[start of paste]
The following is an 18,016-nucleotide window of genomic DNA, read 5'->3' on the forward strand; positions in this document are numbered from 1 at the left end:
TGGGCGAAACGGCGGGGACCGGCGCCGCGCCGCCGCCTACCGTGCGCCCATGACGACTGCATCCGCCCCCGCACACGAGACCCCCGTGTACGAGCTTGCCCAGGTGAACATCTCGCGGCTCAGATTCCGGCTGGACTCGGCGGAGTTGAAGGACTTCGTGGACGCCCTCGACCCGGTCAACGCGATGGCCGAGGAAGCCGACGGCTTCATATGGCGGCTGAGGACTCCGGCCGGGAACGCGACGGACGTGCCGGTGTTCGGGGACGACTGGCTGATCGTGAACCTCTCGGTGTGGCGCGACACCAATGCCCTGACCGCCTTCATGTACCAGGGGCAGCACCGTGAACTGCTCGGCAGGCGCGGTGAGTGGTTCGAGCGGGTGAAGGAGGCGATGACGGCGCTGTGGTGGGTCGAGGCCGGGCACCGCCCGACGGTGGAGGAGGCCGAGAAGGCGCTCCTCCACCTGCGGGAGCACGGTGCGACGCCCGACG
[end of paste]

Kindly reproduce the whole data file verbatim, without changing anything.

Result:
The following is an 18,016-nucleotide window of genomic DNA, read 5'->3' on the forward strand; positions in this document are numbered from 1 at the left end:
TGGGCGAAACGGCGGGGACCGGCGCCGCGCCGCCGCCTACCGTGCGCCCATGACGACTGCATCCGCCCCCGCACACGAGACCCCCGTGTACGAGCTTGCCCAGGTGAACATCTCGCGGCTCAGATTCCGGCTGGACTCGGCGGAGTTGAAGGACTTCGTGGACGCCCTCGACCCGGTCAACGCGATGGCCGAGGAAGCCGACGGCTTCATATGGCGGCTGAGGACTCCGGCCGGGAACGCGACGGACGTGCCGGTGTTCGGGGACGACTGGCTGATCGTGAACCTCTCGGTGTGGCGCGACACCAATGCCCTGACCGCCTTCATGTACCAGGGGCAGCACCGTGAACTGCTCGGCAGGCGCGGTGAGTGGTTCGAGCGGGTGAAGGAGGCGATGACGGCGCTGTGGTGGGTCGAGGCCGGGCACCGCCCGACGGTGGAGGAGGCCGAGAAGGCGCTCCTCCACCTGCGGGAGCACGGTGCGACGCCCGACG